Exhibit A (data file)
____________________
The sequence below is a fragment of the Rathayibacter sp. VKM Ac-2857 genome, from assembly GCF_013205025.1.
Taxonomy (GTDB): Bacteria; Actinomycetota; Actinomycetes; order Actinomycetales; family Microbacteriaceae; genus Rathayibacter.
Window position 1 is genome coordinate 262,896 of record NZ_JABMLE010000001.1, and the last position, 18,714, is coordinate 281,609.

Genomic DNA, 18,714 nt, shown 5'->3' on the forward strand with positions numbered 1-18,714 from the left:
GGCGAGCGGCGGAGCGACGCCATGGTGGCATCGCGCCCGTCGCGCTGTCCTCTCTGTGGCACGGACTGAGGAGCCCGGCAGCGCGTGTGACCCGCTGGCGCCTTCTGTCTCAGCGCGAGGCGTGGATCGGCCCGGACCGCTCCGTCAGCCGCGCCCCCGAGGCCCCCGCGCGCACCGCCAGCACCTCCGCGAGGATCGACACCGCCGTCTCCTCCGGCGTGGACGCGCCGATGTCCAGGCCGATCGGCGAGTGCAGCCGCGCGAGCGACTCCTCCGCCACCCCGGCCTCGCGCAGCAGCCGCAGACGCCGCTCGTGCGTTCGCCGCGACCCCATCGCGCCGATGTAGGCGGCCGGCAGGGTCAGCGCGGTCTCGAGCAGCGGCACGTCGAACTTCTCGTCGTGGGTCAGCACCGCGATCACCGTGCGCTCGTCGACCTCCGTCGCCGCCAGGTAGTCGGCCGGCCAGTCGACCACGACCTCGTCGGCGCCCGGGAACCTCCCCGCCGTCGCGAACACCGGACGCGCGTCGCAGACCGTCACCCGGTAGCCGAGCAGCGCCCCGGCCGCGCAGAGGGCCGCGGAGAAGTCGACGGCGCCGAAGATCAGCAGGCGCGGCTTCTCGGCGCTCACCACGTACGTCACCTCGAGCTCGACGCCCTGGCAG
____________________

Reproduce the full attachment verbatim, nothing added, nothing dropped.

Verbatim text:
The sequence below is a fragment of the Rathayibacter sp. VKM Ac-2857 genome, from assembly GCF_013205025.1.
Taxonomy (GTDB): Bacteria; Actinomycetota; Actinomycetes; order Actinomycetales; family Microbacteriaceae; genus Rathayibacter.
Window position 1 is genome coordinate 262,896 of record NZ_JABMLE010000001.1, and the last position, 18,714, is coordinate 281,609.

Genomic DNA, 18,714 nt, shown 5'->3' on the forward strand with positions numbered 1-18,714 from the left:
GGCGAGCGGCGGAGCGACGCCATGGTGGCATCGCGCCCGTCGCGCTGTCCTCTCTGTGGCACGGACTGAGGAGCCCGGCAGCGCGTGTGACCCGCTGGCGCCTTCTGTCTCAGCGCGAGGCGTGGATCGGCCCGGACCGCTCCGTCAGCCGCGCCCCCGAGGCCCCCGCGCGCACCGCCAGCACCTCCGCGAGGATCGACACCGCCGTCTCCTCCGGCGTGGACGCGCCGATGTCCAGGCCGATCGGCGAGTGCAGCCGCGCGAGCGACTCCTCCGCCACCCCGGCCTCGCGCAGCAGCCGCAGACGCCGCTCGTGCGTTCGCCGCGACCCCATCGCGCCGATGTAGGCGGCCGGCAGGGTCAGCGCGGTCTCGAGCAGCGGCACGTCGAACTTCTCGTCGTGGGTCAGCACCGCGATCACCGTGCGCTCGTCGACCTCCGTCGCCGCCAGGTAGTCGGCCGGCCAGTCGACCACGACCTCGTCGGCGCCCGGGAACCTCCCCGCCGTCGCGAACACCGGACGCGCGTCGCAGACCGTCACCCGGTAGCCGAGCAGCGCCCCGGCCGCGCAGAGGGCCGCGGAGAAGTCGACGGCGCCGAAGATCAGCAGGCGCGGCTTCTCGGCGCTCACCACGTACGTCACCTCGAGCTCGACGCCCTGGCAG